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Dr. Mustari’s research program is directed at neural mechanisms associated with normal and pathological visual, vestibular, oculomotor, and gaze functions. He is particularly interested in the influences of genes and the environment on early development of these systems. To advance these goals, he has developed effective animal models employing non-human primates (NHP) to study different components of infantile strabismus, nystagmus, and gaze disorders. These are important topics for study because they relate to the preservation of visual function in children. In fact, according to the National Eye Institute, at least 3% of infants have disabilities associated with strabismus and amblyopia. Even larger numbers are afflicted with myopia. Other disorders of early childhood compromise gaze in association with developmental disorders or injuries to the CNS and periphery. All of these disorders are permanent and difficult to treat.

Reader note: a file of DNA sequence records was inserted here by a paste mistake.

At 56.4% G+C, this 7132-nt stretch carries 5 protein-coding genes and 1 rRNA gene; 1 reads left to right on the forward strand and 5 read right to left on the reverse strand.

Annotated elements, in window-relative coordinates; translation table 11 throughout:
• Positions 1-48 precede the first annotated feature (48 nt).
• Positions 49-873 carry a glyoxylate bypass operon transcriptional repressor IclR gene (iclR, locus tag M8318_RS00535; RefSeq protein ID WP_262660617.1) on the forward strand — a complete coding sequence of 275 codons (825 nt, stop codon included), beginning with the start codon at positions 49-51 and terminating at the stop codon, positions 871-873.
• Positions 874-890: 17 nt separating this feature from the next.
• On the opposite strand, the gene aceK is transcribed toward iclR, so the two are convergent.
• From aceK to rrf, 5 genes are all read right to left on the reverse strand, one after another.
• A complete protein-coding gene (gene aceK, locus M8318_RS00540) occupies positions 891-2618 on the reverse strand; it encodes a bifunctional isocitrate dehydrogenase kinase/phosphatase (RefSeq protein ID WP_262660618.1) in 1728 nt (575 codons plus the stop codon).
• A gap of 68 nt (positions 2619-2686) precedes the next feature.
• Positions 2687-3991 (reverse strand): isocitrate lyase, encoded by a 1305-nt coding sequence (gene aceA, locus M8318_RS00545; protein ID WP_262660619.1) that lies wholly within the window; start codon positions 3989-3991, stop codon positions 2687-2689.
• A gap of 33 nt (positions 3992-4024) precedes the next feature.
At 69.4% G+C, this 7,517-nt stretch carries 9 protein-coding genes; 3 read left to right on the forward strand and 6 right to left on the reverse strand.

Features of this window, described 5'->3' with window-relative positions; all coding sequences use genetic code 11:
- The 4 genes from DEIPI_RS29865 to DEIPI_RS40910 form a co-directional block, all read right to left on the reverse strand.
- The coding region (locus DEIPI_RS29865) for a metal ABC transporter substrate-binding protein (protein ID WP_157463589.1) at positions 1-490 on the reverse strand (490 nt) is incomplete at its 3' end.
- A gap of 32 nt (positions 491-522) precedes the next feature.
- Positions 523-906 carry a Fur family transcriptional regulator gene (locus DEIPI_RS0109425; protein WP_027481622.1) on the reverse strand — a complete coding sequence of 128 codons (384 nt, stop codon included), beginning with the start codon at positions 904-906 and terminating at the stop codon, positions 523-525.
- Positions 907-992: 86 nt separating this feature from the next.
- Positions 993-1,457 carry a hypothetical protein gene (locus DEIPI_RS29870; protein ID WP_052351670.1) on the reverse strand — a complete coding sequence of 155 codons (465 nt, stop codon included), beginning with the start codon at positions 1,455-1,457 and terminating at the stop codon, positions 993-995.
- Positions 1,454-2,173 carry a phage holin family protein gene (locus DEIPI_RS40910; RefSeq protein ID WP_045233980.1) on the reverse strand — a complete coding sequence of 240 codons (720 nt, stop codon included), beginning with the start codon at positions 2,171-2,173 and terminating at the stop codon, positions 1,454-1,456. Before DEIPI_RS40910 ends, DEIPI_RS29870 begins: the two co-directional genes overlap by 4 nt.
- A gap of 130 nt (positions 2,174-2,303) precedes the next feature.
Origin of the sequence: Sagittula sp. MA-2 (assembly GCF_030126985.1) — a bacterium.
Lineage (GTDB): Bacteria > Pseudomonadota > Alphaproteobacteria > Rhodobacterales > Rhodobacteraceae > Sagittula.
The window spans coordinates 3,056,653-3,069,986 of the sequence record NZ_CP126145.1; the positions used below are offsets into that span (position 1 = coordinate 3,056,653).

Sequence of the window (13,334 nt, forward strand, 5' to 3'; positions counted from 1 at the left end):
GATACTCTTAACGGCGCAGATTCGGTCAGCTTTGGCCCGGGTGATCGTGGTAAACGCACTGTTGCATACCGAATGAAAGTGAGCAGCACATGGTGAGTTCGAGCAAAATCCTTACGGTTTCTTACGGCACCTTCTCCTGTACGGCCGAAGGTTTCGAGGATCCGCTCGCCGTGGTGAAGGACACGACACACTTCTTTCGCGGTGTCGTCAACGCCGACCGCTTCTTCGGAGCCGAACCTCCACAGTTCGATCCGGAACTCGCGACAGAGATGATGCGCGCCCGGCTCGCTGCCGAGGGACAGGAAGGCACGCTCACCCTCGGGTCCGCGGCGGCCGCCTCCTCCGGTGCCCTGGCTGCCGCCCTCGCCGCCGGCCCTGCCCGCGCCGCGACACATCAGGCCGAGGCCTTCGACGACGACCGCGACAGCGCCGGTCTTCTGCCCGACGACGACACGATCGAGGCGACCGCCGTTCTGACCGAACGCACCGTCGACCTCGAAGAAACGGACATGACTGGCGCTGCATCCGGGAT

The best opportunities for intervention to protect visual-motor and cognitive functions are early in life during a sensitive phase when plasticity can be used to advantage. Therefore, Mustari’s approach is to use special rearing of NHP to create animal models. He is then able to discover which brain regions are most susceptible to injury early in life. His studies use NHPs for this purpose because they evince a similar developmental sequence to that of human infants. They also possess visual, oculomotor, and gaze systems similar enough to humans to allow investigators to develop and evaluate new treatment options.
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